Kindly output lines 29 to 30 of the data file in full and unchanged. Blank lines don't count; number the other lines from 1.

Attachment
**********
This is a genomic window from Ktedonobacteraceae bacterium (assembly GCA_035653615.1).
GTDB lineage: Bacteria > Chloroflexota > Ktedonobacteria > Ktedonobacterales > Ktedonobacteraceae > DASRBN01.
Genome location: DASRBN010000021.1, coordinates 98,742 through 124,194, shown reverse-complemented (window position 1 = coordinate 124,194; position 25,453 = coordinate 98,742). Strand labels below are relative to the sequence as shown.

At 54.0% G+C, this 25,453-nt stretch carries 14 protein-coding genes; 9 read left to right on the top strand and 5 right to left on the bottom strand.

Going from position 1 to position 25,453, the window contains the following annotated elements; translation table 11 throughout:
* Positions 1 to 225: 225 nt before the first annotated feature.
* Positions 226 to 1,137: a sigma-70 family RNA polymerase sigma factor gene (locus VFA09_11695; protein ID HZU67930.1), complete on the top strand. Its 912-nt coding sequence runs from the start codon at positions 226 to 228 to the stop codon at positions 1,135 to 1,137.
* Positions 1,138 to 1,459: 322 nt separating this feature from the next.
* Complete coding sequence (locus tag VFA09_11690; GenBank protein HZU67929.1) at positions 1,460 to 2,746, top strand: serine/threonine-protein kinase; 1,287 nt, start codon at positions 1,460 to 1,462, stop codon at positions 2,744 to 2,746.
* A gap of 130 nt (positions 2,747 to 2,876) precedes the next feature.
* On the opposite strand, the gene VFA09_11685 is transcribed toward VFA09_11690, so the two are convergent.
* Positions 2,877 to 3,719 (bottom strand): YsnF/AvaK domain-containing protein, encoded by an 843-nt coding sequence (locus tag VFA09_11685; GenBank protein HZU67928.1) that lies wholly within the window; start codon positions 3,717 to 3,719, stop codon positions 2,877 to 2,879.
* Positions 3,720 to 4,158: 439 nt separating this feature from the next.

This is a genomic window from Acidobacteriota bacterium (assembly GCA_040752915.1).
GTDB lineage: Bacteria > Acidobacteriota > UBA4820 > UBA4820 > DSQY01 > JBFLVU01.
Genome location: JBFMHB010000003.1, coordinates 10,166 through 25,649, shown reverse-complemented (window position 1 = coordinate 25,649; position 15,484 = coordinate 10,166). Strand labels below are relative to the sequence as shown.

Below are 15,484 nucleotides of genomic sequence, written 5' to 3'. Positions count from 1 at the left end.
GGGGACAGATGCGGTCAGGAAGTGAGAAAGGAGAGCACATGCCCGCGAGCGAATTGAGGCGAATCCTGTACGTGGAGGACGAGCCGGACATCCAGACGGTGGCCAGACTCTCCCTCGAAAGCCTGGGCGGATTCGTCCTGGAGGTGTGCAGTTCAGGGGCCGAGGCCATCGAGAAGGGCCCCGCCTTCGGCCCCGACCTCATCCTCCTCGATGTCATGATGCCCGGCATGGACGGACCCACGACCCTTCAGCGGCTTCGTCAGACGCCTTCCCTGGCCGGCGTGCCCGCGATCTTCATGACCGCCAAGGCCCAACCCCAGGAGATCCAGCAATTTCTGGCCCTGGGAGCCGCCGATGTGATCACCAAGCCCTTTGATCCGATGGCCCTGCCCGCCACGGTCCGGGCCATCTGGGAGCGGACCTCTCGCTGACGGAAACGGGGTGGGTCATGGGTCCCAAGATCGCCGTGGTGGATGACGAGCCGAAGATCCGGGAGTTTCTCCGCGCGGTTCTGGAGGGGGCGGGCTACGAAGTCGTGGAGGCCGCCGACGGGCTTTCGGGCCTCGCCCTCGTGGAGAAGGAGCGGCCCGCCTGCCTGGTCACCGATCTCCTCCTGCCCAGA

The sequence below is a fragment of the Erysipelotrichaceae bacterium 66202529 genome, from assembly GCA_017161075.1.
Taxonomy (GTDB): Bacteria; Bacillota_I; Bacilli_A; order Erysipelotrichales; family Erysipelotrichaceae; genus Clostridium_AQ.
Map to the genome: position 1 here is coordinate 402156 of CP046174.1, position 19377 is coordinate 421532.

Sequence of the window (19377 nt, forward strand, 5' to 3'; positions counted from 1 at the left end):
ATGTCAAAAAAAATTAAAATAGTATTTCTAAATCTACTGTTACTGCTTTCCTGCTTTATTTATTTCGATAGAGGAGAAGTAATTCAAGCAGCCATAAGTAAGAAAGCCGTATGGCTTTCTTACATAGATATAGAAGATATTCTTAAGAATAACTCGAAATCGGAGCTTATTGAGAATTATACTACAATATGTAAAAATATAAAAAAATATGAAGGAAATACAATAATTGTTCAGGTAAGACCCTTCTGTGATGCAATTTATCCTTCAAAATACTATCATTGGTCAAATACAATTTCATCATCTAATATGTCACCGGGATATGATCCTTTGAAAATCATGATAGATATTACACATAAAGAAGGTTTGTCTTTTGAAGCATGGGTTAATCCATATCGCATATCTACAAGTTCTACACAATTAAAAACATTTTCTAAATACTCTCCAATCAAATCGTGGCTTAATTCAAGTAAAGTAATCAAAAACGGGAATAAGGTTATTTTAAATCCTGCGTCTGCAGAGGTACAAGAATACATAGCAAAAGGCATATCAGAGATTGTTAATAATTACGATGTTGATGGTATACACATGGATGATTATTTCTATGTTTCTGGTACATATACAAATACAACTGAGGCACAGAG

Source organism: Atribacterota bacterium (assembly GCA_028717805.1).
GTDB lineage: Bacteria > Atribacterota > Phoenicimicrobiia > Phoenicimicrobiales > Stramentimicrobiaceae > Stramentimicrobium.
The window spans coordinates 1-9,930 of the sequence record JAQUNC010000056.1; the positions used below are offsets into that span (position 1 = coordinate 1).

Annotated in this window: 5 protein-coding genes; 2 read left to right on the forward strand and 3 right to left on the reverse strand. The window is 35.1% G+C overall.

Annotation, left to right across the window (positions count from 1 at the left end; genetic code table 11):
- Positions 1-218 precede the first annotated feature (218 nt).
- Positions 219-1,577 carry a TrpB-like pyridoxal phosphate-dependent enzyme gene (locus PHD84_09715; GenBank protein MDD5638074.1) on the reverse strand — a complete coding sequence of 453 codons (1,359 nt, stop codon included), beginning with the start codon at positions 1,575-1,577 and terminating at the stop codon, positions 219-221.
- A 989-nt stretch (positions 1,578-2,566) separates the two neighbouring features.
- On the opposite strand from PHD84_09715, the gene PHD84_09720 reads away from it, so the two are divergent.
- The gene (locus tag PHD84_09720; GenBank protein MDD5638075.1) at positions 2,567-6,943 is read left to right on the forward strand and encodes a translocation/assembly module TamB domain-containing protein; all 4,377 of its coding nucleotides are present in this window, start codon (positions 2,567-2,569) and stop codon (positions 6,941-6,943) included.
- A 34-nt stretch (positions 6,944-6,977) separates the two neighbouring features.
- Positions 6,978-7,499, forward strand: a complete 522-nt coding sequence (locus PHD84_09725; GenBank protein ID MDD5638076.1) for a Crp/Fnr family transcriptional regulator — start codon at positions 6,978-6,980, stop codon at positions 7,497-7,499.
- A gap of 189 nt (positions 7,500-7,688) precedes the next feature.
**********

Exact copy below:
- Positions 1-218 precede the first annotated feature (218 nt).
- Positions 219-1,577 carry a TrpB-like pyridoxal phosphate-dependent enzyme gene (locus PHD84_09715; GenBank protein MDD5638074.1) on the reverse strand — a complete coding sequence of 453 codons (1,359 nt, stop codon included), beginning with the start codon at positions 1,575-1,577 and terminating at the stop codon, positions 219-221.